Biking to D.C. an easier pleasure as trail links improve
The Salisbury Viaduct near Meyersdale along the Great Allegheny Passage
The now dry Monocacy Aqueduct carried boats traveling on the C&O Canal more than 500 feet over the Monocacy River. With seven stone arches, it was the longest of the 11 aqueducts along the canal route. It is about 40 miles northwest of Washington, D.C., on the Maryland side of the Potomac River.
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Laboring for more than an hour to get up and over the eastern Continental Divide, the Capital Limited twisted and turned as it made its way through the Allegheny Mountains outside Cumberland, Md.
The 300-mile route between Pittsburgh and Washington, D.C., that took us seven days by bicycle would take about seven hours by train traveling in the opposite direction. Still, even a train pulled by a modern diesel locomotive has to struggle to get through the mountains that straddle the Maryland-Pennsylvania border. Those mountains are evidence of the challenges in riding the trail.
During 2004 and 2005, a buddy, Mike Pellegrini, and I had ridden all the portions of the Great Allegheny Passage and the C&O Canal Park trails that were open to cyclists. We did it in sections, returning home after each stretch and then picking up our journey where we left off.
Since that time more of the trail between Pittsburgh and Washington has been opened, including a critical link east of Meyersdale in Somerset County. It takes cyclists over the Continental Divide and through the restored Big Savage Tunnel, providing the final off-road link between the Allegheny Passage and Canal Park trails.
Late summer seemed time for another shot at the whole journey.
Riding this time with Jim Everitt, a boyhood friend who now lives in California, I mapped out a route of approximately 305 miles that would take seven full days. We both turned 60 this year, and a 43-mile-per-day average seemed realistic, especially if we hit mechanical problems with our bikes or bad weather.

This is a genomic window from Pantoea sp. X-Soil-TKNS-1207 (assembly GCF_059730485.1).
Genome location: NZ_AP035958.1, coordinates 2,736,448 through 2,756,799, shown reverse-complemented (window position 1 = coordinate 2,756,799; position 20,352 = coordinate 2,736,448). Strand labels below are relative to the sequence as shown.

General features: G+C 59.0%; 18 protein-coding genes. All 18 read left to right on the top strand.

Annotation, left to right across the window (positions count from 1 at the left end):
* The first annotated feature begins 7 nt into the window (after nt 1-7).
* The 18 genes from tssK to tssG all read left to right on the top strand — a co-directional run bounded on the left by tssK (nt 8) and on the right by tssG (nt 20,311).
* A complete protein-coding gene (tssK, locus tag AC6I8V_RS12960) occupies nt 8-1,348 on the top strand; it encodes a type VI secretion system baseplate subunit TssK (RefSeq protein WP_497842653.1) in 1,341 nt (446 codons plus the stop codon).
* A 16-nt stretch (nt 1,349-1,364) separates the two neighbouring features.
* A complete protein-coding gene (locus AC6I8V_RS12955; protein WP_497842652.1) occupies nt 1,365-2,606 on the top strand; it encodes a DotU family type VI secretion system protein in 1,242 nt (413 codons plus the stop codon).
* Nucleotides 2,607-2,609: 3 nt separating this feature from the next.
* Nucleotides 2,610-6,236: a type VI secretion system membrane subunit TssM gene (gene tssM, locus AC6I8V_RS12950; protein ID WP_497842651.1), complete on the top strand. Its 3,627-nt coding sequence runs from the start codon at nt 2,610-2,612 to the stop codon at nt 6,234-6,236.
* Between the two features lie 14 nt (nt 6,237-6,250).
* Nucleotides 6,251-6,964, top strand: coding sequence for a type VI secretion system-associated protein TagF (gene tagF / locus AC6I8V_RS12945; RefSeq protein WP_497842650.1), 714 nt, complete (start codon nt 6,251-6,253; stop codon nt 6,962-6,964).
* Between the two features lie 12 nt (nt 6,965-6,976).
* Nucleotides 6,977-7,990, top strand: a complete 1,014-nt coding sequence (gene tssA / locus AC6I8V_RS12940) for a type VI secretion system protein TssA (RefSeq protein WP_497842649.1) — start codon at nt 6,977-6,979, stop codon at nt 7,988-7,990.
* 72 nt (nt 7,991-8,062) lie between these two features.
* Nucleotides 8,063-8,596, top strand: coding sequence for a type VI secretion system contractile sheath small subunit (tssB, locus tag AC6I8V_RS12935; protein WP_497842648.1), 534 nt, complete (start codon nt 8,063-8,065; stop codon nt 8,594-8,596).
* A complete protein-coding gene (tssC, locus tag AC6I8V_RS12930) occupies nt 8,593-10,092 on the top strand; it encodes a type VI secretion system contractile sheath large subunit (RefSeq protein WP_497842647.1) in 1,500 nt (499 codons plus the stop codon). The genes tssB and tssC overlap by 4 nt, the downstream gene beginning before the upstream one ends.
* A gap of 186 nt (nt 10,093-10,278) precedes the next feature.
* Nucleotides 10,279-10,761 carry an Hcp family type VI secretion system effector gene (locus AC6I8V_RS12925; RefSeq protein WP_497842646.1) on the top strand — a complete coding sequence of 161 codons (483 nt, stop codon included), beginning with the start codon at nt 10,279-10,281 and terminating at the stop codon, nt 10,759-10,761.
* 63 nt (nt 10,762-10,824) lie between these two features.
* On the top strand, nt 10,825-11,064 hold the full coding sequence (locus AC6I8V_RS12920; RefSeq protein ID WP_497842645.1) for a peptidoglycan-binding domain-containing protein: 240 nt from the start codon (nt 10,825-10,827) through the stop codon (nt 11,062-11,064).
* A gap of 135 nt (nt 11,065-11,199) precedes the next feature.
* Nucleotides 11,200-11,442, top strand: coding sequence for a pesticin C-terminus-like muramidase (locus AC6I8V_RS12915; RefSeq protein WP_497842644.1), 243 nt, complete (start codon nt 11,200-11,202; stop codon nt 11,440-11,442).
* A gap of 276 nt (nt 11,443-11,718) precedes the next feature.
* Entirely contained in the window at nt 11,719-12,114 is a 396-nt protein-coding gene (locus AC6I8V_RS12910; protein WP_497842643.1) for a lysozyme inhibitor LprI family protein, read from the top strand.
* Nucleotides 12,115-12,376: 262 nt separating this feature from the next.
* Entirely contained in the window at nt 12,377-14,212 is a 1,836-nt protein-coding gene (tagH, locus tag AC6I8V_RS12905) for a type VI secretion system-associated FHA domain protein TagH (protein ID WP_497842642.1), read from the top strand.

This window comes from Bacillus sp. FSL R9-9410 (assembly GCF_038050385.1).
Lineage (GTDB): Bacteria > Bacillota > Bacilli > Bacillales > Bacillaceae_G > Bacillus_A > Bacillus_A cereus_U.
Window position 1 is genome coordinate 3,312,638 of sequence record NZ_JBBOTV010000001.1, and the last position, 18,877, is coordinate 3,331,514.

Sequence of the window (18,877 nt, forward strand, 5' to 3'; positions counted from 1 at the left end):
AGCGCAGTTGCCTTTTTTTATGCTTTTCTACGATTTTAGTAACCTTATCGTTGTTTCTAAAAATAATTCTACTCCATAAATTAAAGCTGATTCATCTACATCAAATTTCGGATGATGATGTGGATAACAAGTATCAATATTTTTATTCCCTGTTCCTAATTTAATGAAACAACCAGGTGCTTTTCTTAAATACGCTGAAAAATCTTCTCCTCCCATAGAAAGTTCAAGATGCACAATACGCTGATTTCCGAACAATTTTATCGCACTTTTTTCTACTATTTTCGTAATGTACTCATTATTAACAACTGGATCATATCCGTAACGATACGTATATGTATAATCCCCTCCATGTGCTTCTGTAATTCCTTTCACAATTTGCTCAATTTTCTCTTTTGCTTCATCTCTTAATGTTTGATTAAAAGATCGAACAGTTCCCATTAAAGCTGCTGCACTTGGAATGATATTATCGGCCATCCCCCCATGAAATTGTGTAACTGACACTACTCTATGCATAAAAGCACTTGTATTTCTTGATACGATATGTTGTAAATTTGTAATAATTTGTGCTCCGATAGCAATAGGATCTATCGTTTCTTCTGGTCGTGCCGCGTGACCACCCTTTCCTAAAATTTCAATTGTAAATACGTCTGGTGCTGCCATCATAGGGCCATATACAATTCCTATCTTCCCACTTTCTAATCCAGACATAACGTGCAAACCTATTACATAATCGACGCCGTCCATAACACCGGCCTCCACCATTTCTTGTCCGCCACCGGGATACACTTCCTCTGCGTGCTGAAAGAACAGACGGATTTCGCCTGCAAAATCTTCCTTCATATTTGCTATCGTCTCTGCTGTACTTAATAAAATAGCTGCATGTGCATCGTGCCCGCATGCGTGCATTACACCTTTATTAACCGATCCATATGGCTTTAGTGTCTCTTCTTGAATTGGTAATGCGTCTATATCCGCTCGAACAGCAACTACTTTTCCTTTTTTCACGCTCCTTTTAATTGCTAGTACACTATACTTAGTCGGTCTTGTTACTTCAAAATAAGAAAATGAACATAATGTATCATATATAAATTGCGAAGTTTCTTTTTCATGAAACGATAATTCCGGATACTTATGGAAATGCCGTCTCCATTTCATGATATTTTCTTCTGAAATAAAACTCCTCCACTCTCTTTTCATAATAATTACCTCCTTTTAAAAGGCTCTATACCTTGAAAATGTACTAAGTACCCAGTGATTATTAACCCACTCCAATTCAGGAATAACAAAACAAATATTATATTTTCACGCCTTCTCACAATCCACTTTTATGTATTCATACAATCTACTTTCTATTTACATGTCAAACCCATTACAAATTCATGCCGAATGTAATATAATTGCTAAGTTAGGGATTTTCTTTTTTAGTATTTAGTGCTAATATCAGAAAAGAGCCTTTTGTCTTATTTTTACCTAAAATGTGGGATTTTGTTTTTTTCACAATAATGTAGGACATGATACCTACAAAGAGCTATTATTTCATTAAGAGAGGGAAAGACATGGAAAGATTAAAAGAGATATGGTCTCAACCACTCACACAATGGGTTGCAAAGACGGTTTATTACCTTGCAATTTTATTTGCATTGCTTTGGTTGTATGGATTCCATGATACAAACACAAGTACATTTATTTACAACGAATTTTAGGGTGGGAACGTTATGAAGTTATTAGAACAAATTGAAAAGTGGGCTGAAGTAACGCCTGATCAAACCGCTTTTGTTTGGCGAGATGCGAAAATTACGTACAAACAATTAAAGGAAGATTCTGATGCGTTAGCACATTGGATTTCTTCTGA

One traditional starting point for through-riders beginning at the Allegheny County end of the trail is Boston, in Elizabeth Township, just outside McKeesport. To reduce our first day from 60 to 50 miles, we began a little farther down the trail at Sutersville.
Riding the trail is a different experience than it was five or six years ago.
Many more people are using the trail than when I first made the trip. While we saw some hikers, I would guess that 90 percent of the people on the trail were on bikes. They were of all ages, including a pair of senior citizens who were taking the long route to Washington. They started their journey on the Montour Trail at Coraopolis. That route required that they share the road with cars on parts of their route until they arrived at the Allegheny Passage at McKeesport.
Biking is easier on the joints than many other forms of aerobic exercise, and the grades, whether rising or falling, are slight along almost the entire trail. Through-riders are of all ages, and my buddy and I were by no means the oldest guys taking on the trail.
With growth in the number of users, more businesses are catering to cyclists. They include full-service bike shops, hostels and motels that keep a garden hose hooked up for cyclists who want to wash the mud off their vehicles at the end of a wet day. The operator of the Java Hut in Meyersdale, for one, said bike riders stopping for breakfast are critical to keeping the doors of her coffee shop open.
Some of the younger riders we met on the trail, those in their 20s and 30s, told us they planned to do the ride in four 75- to 80-mile days. It's an impressive physical feat, but it doesn't leave much time for enjoying the sights and pleasures to be found along the way.
Our seven-day schedule allowed opportunities, for example, for lazing away an afternoon on the banks of the Potomac near Little Orleans, Md.